• Be in church. Hear the Word preached. Sing together.
  • Talk about your decisions with one another. Be accountable.
  • Connect with older more mature believers.
  • Memorize Scripture together. Pray together.

If you have the opportunity to be renewed spiritually this summer, you can count on the fact that very soon Satan will whisper in your ear, “It wasn’t real. It was just emotion. It won’t last. You can’t do it.”

Don’t buy that lie. There is nothing more real than being together with other believers, hearing the Word proclaimed without apology, making decisions to be obedient to Christ. You CAN follow through on those decisions. But only if you are committed to being together with other believers when your feet hit the ground again.

If you need a strategy for your return to reality, and you’re within 500 miles of Stillman Valley, IL – – you’re invited to my house on Sunday night.

We should all agree about the most beautiful site in the world . . . .

One summer our family was at the Garden of Versailles near Paris. It was the summer of my sabbatical. We stayed in the Lauterbrunnen Valley in Switzerland arguably the most beautiful place in Europe. It is thought to have inspired Tolkien’s Rivendell.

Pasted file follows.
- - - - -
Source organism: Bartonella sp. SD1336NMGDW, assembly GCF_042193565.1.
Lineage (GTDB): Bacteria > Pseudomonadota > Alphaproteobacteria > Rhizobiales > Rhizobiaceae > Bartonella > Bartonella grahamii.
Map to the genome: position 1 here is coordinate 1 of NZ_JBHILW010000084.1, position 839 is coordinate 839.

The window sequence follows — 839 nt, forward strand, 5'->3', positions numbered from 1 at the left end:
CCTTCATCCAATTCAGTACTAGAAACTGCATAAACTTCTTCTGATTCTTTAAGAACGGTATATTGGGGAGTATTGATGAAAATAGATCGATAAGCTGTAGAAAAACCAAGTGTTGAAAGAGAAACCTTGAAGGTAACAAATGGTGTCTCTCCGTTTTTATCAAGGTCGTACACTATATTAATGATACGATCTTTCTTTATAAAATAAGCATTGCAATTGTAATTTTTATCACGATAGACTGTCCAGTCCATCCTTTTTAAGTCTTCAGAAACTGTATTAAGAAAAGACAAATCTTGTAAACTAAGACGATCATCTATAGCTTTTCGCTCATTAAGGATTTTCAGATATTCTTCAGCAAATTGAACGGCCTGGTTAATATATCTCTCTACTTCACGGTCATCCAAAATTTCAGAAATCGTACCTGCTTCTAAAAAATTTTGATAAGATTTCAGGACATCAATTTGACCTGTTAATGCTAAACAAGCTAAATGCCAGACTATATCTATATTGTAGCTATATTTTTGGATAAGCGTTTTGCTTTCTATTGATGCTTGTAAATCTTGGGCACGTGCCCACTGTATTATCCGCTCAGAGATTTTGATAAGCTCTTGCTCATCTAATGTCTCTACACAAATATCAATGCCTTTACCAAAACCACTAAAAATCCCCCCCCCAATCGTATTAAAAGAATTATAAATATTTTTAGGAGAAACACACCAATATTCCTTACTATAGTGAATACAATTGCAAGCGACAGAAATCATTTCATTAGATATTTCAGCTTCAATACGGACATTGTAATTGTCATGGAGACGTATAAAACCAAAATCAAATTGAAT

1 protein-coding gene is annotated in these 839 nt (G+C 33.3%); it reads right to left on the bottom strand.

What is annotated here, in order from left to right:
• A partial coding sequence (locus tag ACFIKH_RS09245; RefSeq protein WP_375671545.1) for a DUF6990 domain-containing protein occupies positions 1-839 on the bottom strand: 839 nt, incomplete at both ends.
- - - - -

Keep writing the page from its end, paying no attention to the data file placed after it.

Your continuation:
It was altogether a summer of beauty in the Swiss Alps, Germany, Austria, and France. The Gardens of Versailles, Lake Geneva, Neuschwanstein, Zurich, Paris: it was incredible.

The day we were at Versailles was hot. We were on our feet through a palace tour and a little worn out thinking about the unfortunate ending for Marie Antoinette. While we were taking our break in the shade a family from Spain was nearby. They had a daughter who was about three years old. And as we sat their in the shade of Versailles it was obvious to me that there was nothing in the palace, or anywhere in the Swiss Alps, close to being as beautiful as that one little girl. She had dark hair, dark eyes, and her mother had obviously taken care to make sure she looked like a princess for her trip to the castle. The little girl was stunningly lovely.

We didn’t talk with the family. Unless their English was far better than my Spanish it would have been difficult. They were there a couple of minutes and moved on. Moments before, I had walked through the Hall of Mirrors and I assure you the little girl was prettier. It wasn’t even close.

My point is not that the little Spanish girl, in particular, was the most beautiful little girl in the world. Rather, children, in general, are the most beautiful part of God’s creation.